As the internet has become more intertwined with our daily lives with things being on the “cloud,” examples of people being taken advantage of have become more mainstream. One way this happens is when dishonest people contact potential victims and persuade them to divulge information to use for their own benefit. There are many ways this can happen, but the information is typically common: credit card numbers, social security numbers, or financial account information. We have recently heard of two friends being targeted in the past couple of months. This article is meant to give some tips to help you from becoming a victim of information fraud.
First, in this information age, we should have all accounts and devices protected by a password and locked away. When available, we recommend utilizing dual-factor authentication whereby you must verify your use of a device or website through an alternative means (i.e., a text with a code). However, this protection may not protect you 100%, so we must be vigilant on some of the other methods being used.
Here are a couple of examples we learned of recently:
A friend received a text on his phone asking him to verify a payment to Apple. The sender of the text identified themselves as his bank and provided a “hyperlink” to a website to verify the transaction. Since the alert seemed applicable to his situation, he clicked the link. This brought him to a website that appeared to be owned by his bank and asked him to log in with his credentials. Thankfully, there was an alert on their web browser that warned them the website might be fraudulent. Since the friend hadn’t used the web banking function before, he did not proceed. After investigating, the website was in fact fake but he avoided becoming a victim by not inputting their information.
Another friend received an email that appeared to be from his bank with the same type of request… “please verify the transaction posted to your account.” In this instance, the friend wasn’t paying full attention and entered his login credentials. Soon after, this person reviewed his transaction history and noticed a couple of transactions they did not recognize. Thankfully, no money was taken (as one was a credit, and another was a debit), but it was determined by the bank that some unauthorized party did have access to their account. Therefore, they had to go through the trouble of changing all of their banking account information.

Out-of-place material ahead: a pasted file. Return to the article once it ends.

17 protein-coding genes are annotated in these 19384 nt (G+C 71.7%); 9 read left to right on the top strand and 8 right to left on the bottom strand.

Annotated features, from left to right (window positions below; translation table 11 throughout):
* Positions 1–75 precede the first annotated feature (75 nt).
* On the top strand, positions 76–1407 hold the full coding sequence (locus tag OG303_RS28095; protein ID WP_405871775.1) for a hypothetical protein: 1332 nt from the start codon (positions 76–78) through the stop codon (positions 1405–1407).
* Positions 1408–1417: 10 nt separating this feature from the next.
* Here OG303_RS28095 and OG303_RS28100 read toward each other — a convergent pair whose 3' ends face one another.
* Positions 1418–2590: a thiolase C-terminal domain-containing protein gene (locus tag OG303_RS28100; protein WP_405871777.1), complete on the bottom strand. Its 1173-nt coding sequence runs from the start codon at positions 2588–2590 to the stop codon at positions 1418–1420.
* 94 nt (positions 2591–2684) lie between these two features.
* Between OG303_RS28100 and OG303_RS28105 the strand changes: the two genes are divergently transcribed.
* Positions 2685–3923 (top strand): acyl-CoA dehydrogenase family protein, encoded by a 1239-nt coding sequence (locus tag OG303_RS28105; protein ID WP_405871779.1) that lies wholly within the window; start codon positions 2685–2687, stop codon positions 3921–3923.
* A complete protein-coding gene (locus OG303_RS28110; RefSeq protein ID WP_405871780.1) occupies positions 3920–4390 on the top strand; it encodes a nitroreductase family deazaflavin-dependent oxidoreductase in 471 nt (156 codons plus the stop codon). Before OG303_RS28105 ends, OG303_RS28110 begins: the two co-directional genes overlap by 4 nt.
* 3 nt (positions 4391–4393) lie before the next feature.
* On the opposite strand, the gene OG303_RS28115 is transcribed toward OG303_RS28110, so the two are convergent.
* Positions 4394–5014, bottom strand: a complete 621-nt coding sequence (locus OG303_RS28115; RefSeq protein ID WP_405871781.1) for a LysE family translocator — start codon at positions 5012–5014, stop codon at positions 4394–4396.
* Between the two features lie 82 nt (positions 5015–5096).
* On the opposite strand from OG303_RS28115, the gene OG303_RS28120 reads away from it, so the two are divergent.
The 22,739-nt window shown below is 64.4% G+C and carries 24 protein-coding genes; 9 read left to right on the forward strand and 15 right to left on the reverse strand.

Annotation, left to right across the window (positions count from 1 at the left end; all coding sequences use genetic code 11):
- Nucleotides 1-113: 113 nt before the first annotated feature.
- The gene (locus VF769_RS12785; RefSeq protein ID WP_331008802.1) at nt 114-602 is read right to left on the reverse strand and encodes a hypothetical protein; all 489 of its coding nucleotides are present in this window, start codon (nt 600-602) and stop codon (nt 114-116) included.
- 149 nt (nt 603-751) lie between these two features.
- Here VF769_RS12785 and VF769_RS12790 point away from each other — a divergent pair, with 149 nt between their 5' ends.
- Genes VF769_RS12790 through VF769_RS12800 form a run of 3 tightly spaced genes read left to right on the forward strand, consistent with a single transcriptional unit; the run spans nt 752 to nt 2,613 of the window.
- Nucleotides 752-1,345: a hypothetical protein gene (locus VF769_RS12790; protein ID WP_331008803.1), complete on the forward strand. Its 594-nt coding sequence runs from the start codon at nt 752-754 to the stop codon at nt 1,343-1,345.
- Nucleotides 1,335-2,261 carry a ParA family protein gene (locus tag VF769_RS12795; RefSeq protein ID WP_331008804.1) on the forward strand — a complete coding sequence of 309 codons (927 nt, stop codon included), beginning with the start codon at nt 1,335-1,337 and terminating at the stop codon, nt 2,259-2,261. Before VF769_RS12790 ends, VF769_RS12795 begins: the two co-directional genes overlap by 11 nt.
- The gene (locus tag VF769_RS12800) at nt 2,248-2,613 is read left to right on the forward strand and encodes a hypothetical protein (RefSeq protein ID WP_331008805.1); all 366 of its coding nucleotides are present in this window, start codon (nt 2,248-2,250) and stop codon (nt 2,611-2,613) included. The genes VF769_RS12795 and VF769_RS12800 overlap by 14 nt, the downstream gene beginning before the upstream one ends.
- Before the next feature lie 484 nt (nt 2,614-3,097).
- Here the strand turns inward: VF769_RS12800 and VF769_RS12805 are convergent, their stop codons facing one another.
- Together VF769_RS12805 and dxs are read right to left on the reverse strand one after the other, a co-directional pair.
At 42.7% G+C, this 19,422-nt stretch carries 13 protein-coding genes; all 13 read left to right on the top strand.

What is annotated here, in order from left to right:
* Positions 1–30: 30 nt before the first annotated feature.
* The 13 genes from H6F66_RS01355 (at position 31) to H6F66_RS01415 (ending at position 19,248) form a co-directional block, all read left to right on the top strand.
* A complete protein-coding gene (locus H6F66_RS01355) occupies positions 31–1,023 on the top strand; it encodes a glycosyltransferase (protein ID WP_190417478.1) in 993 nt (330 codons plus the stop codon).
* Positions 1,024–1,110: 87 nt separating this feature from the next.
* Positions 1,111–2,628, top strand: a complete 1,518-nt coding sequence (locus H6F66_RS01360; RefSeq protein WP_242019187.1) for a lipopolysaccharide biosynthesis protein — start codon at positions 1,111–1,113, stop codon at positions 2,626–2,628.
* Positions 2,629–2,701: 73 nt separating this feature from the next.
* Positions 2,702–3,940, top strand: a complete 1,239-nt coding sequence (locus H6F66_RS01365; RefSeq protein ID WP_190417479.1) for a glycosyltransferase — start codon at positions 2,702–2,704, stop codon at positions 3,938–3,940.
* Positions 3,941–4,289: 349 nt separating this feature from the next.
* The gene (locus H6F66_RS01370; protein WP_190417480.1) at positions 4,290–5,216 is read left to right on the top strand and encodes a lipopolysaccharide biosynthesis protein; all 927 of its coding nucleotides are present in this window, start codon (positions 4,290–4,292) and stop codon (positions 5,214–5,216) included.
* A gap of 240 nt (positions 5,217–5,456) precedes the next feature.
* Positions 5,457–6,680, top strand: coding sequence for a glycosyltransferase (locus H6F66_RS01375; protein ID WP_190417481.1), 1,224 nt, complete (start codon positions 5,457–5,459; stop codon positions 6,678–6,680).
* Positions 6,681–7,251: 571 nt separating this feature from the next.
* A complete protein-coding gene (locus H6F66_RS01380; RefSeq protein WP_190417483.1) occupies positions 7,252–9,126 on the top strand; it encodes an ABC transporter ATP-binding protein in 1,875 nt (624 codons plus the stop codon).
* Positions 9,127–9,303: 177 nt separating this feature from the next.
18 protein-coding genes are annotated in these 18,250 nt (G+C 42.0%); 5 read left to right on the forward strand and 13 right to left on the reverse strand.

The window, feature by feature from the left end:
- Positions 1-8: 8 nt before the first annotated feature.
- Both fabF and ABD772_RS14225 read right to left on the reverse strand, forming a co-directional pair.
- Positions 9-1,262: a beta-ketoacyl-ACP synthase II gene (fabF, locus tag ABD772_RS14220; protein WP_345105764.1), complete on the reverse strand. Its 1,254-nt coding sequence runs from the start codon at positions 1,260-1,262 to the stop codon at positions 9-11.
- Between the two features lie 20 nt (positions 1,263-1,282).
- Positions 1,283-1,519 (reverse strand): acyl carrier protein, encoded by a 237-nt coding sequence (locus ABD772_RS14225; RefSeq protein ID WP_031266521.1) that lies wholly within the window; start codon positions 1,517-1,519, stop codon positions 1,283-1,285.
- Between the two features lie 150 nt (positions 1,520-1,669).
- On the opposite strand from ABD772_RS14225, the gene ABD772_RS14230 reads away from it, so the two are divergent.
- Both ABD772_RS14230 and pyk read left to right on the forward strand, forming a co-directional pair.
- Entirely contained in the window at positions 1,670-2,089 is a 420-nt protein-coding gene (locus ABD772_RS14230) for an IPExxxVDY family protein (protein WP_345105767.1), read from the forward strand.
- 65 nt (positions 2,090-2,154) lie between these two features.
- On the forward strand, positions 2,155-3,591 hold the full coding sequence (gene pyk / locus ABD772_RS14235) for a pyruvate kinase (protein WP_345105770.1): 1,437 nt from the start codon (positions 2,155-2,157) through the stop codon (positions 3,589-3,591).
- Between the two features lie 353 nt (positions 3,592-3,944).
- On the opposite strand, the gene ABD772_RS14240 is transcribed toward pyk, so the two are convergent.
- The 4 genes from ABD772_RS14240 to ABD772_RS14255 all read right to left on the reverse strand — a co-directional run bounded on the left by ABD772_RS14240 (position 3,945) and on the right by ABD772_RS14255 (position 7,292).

An alternative method that is used by scammers is to call you directly. With the advent of technology, phone calls can also be spoofed, meaning they might appear to be from a party you work with. In another recent example, we had a friend who was called by their bank and asked for information. The number appeared legitimate, so this friend complied. Unfortunately, it was a scammer who was posing as an agent from their bank. In this instance, the individual divulged their credit card number, and items were charged to the card without their knowledge. Thankfully, they were able to recover funds, but it was still a lot of trouble to go through.
These previous examples are only a few ways that are used by fraudulent people. The main idea is that it is best practice to be suspicious of anyone asking for personal details and to independently verify contact details before divulging any information. It is best practice to refrain from giving out information when you are contacted and connect with the institution using known contact information to supply any requested information.
Charles Schwab has put together a resource that covers many other methods that can be used to help prevent you from being a victim of identity theft. This can be found at: www.schwab.com/schwabsafe
This new age of cybercriminals is unsettling, however, here at BPC Advisors and at Charles Schwab, known precautions are implemented to keep client information safe and this is an area where we are continually researching ways to improve. We are hopeful these shared tips will help you continue to be safe in this evolving landscape.